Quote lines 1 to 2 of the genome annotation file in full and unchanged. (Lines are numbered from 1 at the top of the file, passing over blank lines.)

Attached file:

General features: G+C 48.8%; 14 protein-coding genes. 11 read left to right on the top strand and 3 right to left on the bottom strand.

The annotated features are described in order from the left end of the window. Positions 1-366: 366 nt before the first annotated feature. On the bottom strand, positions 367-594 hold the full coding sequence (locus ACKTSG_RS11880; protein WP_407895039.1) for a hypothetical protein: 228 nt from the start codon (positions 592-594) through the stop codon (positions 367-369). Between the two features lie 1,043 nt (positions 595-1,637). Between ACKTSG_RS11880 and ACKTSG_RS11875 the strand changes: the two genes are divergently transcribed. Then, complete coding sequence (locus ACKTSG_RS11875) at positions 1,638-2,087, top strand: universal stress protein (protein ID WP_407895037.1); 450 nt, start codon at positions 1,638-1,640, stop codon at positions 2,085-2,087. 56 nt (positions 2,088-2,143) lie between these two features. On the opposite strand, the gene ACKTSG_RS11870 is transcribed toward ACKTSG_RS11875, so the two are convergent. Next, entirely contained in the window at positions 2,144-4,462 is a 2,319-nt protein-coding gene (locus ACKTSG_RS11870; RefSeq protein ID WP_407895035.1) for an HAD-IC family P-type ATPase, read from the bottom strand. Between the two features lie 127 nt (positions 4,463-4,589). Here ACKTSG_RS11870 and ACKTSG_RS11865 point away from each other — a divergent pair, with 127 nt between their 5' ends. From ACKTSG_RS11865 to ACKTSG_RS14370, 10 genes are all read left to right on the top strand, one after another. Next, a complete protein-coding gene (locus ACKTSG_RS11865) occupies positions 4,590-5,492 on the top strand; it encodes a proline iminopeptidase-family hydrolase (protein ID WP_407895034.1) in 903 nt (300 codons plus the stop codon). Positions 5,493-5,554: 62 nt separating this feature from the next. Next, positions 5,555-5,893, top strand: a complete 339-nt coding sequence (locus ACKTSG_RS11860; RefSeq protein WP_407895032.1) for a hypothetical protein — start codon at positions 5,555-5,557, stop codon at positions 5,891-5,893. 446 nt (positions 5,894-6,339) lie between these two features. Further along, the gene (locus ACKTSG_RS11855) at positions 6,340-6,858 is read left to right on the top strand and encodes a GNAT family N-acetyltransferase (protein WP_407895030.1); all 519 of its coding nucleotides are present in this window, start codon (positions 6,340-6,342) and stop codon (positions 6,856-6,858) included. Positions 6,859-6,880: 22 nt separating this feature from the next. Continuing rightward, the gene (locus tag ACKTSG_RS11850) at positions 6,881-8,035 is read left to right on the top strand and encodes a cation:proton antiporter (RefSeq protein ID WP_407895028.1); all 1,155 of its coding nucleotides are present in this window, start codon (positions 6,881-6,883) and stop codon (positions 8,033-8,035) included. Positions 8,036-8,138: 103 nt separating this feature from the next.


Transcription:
General features: G+C 48.8%; 14 protein-coding genes. 11 read left to right on the top strand and 3 right to left on the bottom strand.

The annotated features are described in order from the left end of the window. Positions 1-366: 366 nt before the first annotated feature. On the bottom strand, positions 367-594 hold the full coding sequence (locus ACKTSG_RS11880; protein WP_407895039.1) for a hypothetical protein: 228 nt from the start codon (positions 592-594) through the stop codon (positions 367-369). Between the two features lie 1,043 nt (positions 595-1,637). Between ACKTSG_RS11880 and ACKTSG_RS11875 the strand changes: the two genes are divergently transcribed. Then, complete coding sequence (locus ACKTSG_RS11875) at positions 1,638-2,087, top strand: universal stress protein (protein ID WP_407895037.1); 450 nt, start codon at positions 1,638-1,640, stop codon at positions 2,085-2,087. 56 nt (positions 2,088-2,143) lie between these two features. On the opposite strand, the gene ACKTSG_RS11870 is transcribed toward ACKTSG_RS11875, so the two are convergent. Next, entirely contained in the window at positions 2,144-4,462 is a 2,319-nt protein-coding gene (locus ACKTSG_RS11870; RefSeq protein ID WP_407895035.1) for an HAD-IC family P-type ATPase, read from the bottom strand. Between the two features lie 127 nt (positions 4,463-4,589). Here ACKTSG_RS11870 and ACKTSG_RS11865 point away from each other — a divergent pair, with 127 nt between their 5' ends. From ACKTSG_RS11865 to ACKTSG_RS14370, 10 genes are all read left to right on the top strand, one after another. Next, a complete protein-coding gene (locus ACKTSG_RS11865) occupies positions 4,590-5,492 on the top strand; it encodes a proline iminopeptidase-family hydrolase (protein ID WP_407895034.1) in 903 nt (300 codons plus the stop codon). Positions 5,493-5,554: 62 nt separating this feature from the next. Next, positions 5,555-5,893, top strand: a complete 339-nt coding sequence (locus ACKTSG_RS11860; RefSeq protein WP_407895032.1) for a hypothetical protein — start codon at positions 5,555-5,557, stop codon at positions 5,891-5,893. 446 nt (positions 5,894-6,339) lie between these two features. Further along, the gene (locus ACKTSG_RS11855) at positions 6,340-6,858 is read left to right on the top strand and encodes a GNAT family N-acetyltransferase (protein WP_407895030.1); all 519 of its coding nucleotides are present in this window, start codon (positions 6,340-6,342) and stop codon (positions 6,856-6,858) included. Positions 6,859-6,880: 22 nt separating this feature from the next. Continuing rightward, the gene (locus tag ACKTSG_RS11850) at positions 6,881-8,035 is read left to right on the top strand and encodes a cation:proton antiporter (RefSeq protein ID WP_407895028.1); all 1,155 of its coding nucleotides are present in this window, start codon (positions 6,881-6,883) and stop codon (positions 8,033-8,035) included. Positions 8,036-8,138: 103 nt separating this feature from the next.